13. 13.

    Social facts are understood here as what is accepted as truth within a community. These would include scientific knowledge as well as social agreements such as the value of a Picasso painting.

  14. 14.

    To paraphrase Herbert Simon, see (1998).

  15. 15.

    It is worth pointing out that in Design, it is acknowledged that one can never fully understand another person’s lived experience. Hence, understanding, or decoding, is always an interpretive rather than definitive act.

  16. 16.

    The first edition published in 1988 was titled The Psychology of Everyday Things.

  17. 17.

    While this account focuses on a phenomenological account of embodied cognition, which is the dominant view of understanding embodiment in the Design and humanities fields, it is worth pointing out that many of the central ideas presented in this discussion are supported in newer scientific studies, many of which deal with how environmental information becomes neurologically encoded within the body. For further reading on this subject, see Bates (2018) and Damasio (2005, chapter 5).

  18. 18.

    Most obviously but not restricted to user experience and service design.

  19. 19.

    A very high-level overview of experience in design relates ‘experience’ to the interpretation of sensory stimuli generated through an engagement of an individual with their environment. The quality of the experience is relative to the context of the environment as well as the person’s previous experiences of ‘being’ in the world.

  20. 20.

    ‘Critical theory’ denotes emancipatory theories of social enquiry originating in the ‘Frankfurt School’ concerned with lessening domination and advancing freedom (Bohman 2016). We recommend reading Humanistic HCI by J. Bardzell and S. Bardzell (2015).

  21. 21.

    In particular, see the presentations authored by Haverty namely ‘Meaning Modes in Design: a Visual Tour’ (2016) and ‘Acting Naturally with Information’ (2017).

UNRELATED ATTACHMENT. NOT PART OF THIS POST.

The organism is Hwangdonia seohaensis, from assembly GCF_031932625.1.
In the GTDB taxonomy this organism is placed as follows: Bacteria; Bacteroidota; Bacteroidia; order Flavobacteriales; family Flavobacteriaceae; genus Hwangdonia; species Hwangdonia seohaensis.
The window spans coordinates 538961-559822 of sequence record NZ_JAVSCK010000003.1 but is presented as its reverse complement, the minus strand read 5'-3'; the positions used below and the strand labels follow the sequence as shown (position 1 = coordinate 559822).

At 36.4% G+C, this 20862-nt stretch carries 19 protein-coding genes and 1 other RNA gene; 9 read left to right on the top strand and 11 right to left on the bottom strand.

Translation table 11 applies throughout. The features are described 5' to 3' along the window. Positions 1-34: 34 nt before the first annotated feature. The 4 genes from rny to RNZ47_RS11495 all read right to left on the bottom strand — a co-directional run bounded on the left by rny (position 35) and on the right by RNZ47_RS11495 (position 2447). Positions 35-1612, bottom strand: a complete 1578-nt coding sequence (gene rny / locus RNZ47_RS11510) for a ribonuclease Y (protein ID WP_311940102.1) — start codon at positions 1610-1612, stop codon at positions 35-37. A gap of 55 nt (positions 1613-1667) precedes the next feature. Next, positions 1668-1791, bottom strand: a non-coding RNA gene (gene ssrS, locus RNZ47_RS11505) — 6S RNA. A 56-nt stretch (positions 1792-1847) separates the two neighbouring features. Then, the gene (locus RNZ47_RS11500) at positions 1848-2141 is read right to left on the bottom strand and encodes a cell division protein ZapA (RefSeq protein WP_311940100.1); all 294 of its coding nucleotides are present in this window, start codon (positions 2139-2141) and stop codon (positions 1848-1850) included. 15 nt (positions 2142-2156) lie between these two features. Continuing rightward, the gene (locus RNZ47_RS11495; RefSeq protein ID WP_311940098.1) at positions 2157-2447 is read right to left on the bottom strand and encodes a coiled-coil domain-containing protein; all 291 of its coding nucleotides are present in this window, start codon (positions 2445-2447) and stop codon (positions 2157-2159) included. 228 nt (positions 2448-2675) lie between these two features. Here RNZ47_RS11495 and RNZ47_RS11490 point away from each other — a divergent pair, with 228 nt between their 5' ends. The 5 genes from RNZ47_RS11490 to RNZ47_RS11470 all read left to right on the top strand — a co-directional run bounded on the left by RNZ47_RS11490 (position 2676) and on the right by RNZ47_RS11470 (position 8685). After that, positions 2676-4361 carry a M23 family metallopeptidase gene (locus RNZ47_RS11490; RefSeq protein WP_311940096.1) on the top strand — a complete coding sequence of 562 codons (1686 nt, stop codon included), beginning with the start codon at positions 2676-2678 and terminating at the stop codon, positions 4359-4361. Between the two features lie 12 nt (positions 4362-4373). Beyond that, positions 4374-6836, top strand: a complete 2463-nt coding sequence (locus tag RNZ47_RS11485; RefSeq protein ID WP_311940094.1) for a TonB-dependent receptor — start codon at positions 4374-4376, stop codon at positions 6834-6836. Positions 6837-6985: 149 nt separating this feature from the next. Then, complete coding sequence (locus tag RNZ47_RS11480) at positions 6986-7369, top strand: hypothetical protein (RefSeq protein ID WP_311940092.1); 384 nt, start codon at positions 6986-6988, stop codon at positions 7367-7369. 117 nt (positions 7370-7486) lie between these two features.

22. 22.

    See Bates’ ‘Toward an Integrated Model of Information Seeking and Searching’ (2002).

  23. 23.

    See Williamson’s ‘Ecological theory of human information behaviour’ (2005).

  24. 24.

    This recent phenomenon is variously known as ‘Ubiquitous Computing’, ‘Ambient Intelligence’, ‘Internet of Things’ and ‘Web-augmented reality’ (Floridi, 2016, p. 43).

  25. 25.

    Phraseology by Resmini and Rosati (2010). Also see Arango’s Living in Information (2018).

  26. 26.

    While their book is indeed a book about design and does touch on aspects of DT, their primary focus lies in discussing IA from a media orientation in the context of pervasive information systems rather than presenting an analysis of the relationship between IA and DT which is a focus in this paper.

  27. 27.

    For more concerns regarding IA’s disciplinarity, see ‘Maturing a practice’ by Hobbs et al. (2010) and Information Architecture as a Disciplinea Methodological Approach by Lacerda and Lima-Marques (2014).

  28. 28.

    See Ethics and Information Architecture (Rice et al. 2018).

  29. 29.

    Design artefacts are the final deliverable of design (such as a building or an application). Design objects are those deliverables required in the conceptualisation and planning of artefacts (objects such as architectural blueprints for buildings or content and functionality maps for applications).

  30. 30.

    DT acknowledges this subjective construction of reality in the manner in which the ideation phase is bracketed by the more objective methods to be found in enquiry which proceeds ideation and the testing of prototypes with users which follows ideation.

  31. 31.

    See Buchanan (2001, p. 38).

  32. 32.

    Naturally occurring information, see McCollough (2013).


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Hobbs, J., Fenn, T. The Design of Socially Sustainable Ontologies. Philos. Technol. 32, 745–767 (2019).

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  • Information architecture
  • Design Thinking
  • Infosphere
  • Ontology
  • Cultural studies
  • Critical theory